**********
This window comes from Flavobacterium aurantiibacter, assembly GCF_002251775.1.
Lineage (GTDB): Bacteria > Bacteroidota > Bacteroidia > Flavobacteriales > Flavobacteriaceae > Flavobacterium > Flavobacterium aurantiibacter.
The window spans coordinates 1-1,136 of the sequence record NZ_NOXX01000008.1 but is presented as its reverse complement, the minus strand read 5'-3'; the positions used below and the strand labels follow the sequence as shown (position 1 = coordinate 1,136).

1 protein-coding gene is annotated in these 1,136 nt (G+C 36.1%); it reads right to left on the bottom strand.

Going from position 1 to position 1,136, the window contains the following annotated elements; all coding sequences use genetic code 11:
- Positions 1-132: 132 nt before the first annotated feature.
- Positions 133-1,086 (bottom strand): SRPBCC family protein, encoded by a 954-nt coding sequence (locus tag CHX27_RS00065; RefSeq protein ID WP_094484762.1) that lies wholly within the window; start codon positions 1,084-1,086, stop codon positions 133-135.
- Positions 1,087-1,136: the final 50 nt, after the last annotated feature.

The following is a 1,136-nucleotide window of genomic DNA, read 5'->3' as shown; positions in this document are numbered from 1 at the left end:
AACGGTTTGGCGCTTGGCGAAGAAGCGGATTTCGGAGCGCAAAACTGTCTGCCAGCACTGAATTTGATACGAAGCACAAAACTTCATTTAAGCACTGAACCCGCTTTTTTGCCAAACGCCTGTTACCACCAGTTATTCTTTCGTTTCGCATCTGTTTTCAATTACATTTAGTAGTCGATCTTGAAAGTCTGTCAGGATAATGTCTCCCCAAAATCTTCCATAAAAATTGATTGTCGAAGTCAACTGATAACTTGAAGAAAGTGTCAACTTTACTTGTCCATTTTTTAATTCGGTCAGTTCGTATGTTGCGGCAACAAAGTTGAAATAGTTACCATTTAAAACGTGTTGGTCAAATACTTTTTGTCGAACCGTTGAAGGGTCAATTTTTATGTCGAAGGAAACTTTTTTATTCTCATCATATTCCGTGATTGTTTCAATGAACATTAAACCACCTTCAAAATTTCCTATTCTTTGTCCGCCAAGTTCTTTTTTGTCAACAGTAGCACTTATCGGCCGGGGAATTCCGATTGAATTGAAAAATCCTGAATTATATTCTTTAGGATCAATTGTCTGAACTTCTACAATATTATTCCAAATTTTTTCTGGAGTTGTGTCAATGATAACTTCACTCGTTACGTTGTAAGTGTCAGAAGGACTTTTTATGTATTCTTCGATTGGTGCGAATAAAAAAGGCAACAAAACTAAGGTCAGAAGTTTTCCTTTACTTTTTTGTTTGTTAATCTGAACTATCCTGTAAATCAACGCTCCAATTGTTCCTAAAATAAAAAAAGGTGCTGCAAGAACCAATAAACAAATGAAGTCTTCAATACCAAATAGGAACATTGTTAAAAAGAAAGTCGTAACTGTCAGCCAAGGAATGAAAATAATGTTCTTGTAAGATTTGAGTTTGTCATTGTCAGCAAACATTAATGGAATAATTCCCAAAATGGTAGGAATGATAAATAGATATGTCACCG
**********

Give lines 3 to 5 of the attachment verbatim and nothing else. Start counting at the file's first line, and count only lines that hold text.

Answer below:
The window spans coordinates 1-1,136 of the sequence record NZ_NOXX01000008.1 but is presented as its reverse complement, the minus strand read 5'-3'; the positions used below and the strand labels follow the sequence as shown (position 1 = coordinate 1,136).

1 protein-coding gene is annotated in these 1,136 nt (G+C 36.1%); it reads right to left on the bottom strand.

Going from position 1 to position 1,136, the window contains the following annotated elements; all coding sequences use genetic code 11: